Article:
Boys in the Bland


The mating habits of gay men come under scrutiny yet again in The Broken Hearts Club, a Sundance favorite that, for release, has been helpfully subtitled A Romantic Comedy. Indistinguishable from any number of morbidly solipsistic rom-coms to tackle the deathless subject of being gay and lovelorn, BHC throws the by now customary hissy fit, feigning an aggrieved disavowal of gay-scene frivolity and superficiality, before instinctively backpedaling into a cozy affirmation of those very attributes.

Writer-director Greg Berlanti has assigned each member of his Broken Hearts ensemble—a group of West Hollywood gay friends who happen to almost all be white and gym-toned (not to mention callow, petty, and judgmental)—a personal-growth project to complete before the end of the movie. Aspiring photographer Dennis (Timothy Olyphant) has arrived at a crushing conclusion: “All I’m good at is being gay.” His actor roommate, Cole (Dean Cain), is a dim, callous slut. One friend has an inferiority complex. Another is involved in a misguided breakup. Yet another, ignoring uniformly knee-jerk warnings, falls for a gym rat, and suffers the consequences. The token black character is also the token flaming queen, called upon to expectorate strenuously catty put-downs and flap his arms during softball.

The outsider’s perspective is provided by a vulnerable young man (Andrew Keegan) who flip-flops between Dennis and Cole, and sees his new acquaintances as a bunch of “bitter, jaded” narcissists. This perceptiveness is, however, ascribed to closetdom, and he’s eventually inducted into the feel-good club. The film has better actors than it deserves: Olyphant is charismatic enough for his worst lines not to stick; Matt McGrath, as the insecure Howie, provides a sorely needed note of psychological credibility when the script allows; John Mahoney does his affable best with a pitiful mother-hen role. Berlanti is a producer on Dawson’s Creek, which may account for the bloated loquaciousness, damp self-absorption, and defensive reflexiveness on display here. In one typical conversation, someone bemoans the lack of true-to-life gay characters in movies, then squeals, “Can you imagine if they made a film about us?” Actually, yes, and so can anyone who’s seen Jeffrey, Trick, Love! Valour! Compassion!, or Billy’s Hollywood Screen Kiss.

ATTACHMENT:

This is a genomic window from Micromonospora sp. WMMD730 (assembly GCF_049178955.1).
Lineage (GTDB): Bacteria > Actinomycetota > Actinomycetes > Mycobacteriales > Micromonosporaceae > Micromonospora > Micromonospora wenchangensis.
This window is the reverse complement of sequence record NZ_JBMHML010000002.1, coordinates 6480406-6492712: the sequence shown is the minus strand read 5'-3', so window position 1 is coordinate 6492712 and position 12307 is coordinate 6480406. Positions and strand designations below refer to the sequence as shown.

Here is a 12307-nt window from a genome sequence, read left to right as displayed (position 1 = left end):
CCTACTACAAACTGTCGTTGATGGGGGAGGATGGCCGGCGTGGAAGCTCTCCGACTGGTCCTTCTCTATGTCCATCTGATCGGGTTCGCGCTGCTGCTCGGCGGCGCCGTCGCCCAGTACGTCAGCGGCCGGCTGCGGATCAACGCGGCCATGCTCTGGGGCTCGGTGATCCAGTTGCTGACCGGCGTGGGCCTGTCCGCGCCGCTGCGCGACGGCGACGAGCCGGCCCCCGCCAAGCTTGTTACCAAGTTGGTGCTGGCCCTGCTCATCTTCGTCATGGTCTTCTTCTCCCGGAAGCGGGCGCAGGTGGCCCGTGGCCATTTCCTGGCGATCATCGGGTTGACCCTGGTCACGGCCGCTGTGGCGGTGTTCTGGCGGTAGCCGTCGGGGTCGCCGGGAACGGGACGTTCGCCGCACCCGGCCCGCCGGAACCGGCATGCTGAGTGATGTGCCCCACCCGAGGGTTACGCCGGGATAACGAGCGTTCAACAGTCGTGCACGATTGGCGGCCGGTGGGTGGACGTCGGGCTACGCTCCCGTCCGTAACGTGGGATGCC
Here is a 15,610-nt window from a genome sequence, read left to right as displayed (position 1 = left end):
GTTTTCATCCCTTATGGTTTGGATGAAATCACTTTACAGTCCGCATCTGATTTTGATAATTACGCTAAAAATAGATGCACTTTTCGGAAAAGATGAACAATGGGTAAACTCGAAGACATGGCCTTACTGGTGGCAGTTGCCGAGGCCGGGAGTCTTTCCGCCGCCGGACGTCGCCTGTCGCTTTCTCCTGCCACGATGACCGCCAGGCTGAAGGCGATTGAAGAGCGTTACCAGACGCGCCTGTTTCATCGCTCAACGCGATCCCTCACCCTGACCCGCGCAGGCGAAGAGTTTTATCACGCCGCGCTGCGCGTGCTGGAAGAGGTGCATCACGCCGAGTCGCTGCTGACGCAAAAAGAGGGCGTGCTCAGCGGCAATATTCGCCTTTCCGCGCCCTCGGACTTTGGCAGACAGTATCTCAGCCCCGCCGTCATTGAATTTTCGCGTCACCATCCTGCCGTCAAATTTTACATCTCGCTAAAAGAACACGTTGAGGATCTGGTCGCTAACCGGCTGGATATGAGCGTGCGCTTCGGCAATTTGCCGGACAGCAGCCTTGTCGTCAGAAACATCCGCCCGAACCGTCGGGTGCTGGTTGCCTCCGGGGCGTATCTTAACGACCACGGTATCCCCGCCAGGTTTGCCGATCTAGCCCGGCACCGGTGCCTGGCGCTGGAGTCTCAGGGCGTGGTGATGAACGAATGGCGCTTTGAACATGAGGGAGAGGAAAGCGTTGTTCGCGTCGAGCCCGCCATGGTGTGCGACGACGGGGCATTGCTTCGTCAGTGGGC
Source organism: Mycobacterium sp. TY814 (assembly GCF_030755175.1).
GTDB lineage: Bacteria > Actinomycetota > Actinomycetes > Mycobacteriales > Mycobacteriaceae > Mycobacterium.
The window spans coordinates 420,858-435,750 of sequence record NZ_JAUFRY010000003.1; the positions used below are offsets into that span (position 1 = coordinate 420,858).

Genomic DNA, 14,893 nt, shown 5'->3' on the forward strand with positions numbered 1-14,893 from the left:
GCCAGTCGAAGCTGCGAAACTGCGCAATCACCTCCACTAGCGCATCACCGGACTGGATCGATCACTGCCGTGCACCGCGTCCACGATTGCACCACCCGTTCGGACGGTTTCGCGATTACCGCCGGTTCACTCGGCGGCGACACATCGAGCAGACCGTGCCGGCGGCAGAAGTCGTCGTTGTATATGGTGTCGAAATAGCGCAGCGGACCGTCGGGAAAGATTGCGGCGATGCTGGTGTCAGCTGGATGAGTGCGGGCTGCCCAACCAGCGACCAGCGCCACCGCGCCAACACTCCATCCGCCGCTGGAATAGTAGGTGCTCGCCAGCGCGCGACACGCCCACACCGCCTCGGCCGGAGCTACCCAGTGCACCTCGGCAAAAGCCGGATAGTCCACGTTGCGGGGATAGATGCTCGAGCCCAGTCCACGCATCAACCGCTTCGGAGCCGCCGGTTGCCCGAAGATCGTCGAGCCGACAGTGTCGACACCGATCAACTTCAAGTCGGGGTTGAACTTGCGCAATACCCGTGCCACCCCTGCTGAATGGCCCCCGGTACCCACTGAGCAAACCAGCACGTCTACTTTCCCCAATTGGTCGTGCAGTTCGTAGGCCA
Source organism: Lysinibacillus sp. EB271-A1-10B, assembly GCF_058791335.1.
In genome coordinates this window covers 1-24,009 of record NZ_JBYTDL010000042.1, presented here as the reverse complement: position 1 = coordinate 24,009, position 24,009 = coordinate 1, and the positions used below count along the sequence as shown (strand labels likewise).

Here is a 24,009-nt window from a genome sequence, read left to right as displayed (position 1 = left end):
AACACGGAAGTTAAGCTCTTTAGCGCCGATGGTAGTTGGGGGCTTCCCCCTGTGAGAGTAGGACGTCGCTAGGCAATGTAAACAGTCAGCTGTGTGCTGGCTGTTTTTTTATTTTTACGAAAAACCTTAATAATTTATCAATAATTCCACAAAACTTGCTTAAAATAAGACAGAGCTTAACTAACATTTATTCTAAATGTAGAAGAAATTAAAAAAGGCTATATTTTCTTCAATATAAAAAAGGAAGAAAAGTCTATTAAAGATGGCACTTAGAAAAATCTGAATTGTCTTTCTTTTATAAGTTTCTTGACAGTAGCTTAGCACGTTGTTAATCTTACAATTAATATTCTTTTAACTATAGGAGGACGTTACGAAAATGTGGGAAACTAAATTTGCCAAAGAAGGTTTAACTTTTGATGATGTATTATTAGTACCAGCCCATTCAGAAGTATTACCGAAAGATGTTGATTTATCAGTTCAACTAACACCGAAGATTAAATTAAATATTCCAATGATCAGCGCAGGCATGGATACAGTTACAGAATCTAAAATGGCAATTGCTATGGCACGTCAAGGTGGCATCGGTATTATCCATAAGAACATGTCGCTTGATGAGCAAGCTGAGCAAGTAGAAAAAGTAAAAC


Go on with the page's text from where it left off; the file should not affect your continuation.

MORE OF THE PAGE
“I’m not a savior,” Denzel Washington cautions early on in Remember the Titans. Don’t worry, he’s lying. Dragging his team out of bed for a 3 a.m. run, Washington’s Herman Boone, the new football coach at a recently integrated high school in 1971 West Virginia, leads them to Gettysburg and, as a momentous early-morning fog conveniently rolls in, messianically urges them to “come together on this hallowed ground.” And so, the T.C. Williams High Titans settle in for a crash course in race relations—black and white teammates begin to regard each other not with fear and suspicion but as, well, charmingly different (the black kids’ habit of launching into spontaneous, soulful song and their off-color jokes about each other’s mothers are a source of particular bemusement). Based on (or rather, inflated from) a true story, Remember the Titans is apparently producer Jerry Bruckheimer’s idea of a serious, small-scale movie, but by any reasonable standard, it’s still boorish and flatulent. There’s plenty of downtime before the come-from-behind victory, so director-for-hire Boaz Yakin cranks up Trevor Rabin’s randomly rousing earache of a score and engineers a shameless moment of courageous-athlete poignancy that wouldn’t be out of place on NBC’s doggedly lachrymose Olympics coverage.